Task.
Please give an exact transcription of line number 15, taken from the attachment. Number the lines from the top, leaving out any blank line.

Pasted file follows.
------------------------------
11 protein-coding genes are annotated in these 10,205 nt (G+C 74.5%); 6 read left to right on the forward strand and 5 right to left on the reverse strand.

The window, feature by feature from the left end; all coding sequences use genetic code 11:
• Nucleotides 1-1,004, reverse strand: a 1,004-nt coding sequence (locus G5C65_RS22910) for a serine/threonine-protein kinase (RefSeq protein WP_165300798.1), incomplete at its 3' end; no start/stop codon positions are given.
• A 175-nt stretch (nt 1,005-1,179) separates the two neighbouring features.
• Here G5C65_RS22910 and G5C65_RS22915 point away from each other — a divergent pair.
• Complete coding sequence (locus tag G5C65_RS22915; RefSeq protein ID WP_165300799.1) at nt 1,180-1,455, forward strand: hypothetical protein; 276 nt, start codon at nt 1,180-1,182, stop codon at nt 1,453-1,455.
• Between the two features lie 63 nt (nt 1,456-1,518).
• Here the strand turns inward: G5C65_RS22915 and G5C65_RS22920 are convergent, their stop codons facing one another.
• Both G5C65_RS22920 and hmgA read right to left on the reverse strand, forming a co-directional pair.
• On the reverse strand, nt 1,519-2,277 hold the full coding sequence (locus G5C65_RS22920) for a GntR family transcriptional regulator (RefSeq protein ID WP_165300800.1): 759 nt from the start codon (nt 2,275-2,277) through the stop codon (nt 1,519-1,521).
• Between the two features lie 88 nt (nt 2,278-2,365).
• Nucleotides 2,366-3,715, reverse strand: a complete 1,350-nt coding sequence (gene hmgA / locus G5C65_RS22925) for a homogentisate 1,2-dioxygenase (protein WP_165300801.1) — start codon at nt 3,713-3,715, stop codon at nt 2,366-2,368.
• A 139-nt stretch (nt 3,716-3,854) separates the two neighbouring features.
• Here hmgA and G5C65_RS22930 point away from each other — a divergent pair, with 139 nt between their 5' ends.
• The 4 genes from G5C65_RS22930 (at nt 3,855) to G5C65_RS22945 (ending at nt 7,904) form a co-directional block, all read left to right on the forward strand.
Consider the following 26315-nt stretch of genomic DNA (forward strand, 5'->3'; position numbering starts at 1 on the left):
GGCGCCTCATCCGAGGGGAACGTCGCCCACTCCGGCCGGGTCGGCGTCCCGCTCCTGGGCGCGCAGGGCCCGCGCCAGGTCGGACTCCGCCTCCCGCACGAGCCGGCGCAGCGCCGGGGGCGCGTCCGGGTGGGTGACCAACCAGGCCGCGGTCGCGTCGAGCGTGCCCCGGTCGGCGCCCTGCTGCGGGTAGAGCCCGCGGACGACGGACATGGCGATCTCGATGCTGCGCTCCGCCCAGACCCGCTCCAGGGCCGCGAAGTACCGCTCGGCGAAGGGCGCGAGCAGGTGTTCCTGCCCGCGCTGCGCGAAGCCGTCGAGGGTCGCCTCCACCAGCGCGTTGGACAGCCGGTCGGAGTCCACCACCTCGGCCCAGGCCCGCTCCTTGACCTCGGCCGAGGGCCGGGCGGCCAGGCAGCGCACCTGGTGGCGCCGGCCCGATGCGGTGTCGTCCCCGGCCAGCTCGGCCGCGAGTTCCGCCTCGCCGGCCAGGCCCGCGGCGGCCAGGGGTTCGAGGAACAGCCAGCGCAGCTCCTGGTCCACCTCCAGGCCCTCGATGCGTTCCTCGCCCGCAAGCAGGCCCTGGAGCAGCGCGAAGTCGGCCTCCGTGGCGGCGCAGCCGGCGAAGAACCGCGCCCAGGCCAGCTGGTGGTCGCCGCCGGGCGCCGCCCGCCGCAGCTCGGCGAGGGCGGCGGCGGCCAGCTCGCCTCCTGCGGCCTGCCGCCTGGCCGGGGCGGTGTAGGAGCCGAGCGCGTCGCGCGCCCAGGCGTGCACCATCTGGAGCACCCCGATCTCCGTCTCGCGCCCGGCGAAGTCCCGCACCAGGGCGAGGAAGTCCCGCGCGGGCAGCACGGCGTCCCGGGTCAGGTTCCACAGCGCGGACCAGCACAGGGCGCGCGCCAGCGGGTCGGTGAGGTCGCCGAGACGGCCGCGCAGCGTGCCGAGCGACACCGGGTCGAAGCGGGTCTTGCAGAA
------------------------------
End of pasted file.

• The 4 genes from G5C65_RS22930 (at nt 3,855) to G5C65_RS22945 (ending at nt 7,904) form a co-directional block, all read left to right on the forward strand.